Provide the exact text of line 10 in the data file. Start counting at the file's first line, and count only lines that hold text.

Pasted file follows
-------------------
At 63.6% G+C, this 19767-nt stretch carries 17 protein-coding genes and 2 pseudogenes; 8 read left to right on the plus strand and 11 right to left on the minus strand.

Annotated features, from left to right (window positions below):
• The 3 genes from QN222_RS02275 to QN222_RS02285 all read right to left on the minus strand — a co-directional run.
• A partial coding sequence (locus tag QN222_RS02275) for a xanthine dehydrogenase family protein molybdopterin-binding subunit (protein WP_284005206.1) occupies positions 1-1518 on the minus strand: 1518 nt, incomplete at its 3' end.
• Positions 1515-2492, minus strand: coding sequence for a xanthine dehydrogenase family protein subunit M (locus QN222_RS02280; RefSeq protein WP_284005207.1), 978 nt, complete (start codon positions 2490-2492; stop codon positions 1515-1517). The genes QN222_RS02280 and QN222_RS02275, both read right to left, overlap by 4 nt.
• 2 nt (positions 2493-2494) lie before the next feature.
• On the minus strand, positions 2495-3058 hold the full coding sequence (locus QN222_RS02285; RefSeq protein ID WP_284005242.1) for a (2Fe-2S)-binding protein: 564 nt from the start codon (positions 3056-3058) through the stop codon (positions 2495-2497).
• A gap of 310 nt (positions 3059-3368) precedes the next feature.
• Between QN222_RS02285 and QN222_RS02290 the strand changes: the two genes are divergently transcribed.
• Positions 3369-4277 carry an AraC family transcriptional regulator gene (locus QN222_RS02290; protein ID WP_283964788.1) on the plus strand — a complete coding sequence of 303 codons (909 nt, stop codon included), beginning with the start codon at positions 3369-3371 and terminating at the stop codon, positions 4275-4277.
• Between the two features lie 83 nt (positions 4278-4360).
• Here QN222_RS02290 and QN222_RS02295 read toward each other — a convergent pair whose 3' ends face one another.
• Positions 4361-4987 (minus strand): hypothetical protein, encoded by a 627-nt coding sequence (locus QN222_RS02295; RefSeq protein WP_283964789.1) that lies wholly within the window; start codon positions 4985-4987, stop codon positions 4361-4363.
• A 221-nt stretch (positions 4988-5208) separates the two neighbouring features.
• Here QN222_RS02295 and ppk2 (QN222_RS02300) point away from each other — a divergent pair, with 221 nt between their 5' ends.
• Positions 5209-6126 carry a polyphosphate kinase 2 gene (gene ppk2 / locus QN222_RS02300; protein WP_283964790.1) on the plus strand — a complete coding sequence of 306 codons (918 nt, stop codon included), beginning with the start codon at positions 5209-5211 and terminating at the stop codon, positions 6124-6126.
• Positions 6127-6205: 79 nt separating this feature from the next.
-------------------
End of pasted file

• Positions 3369-4277 carry an AraC family transcriptional regulator gene (locus QN222_RS02290; protein ID WP_283964788.1) on the plus strand — a complete coding sequence of 303 codons (909 nt, stop codon included), beginning with the start codon at positions 3369-3371 and terminating at the stop codon, positions 4275-4277.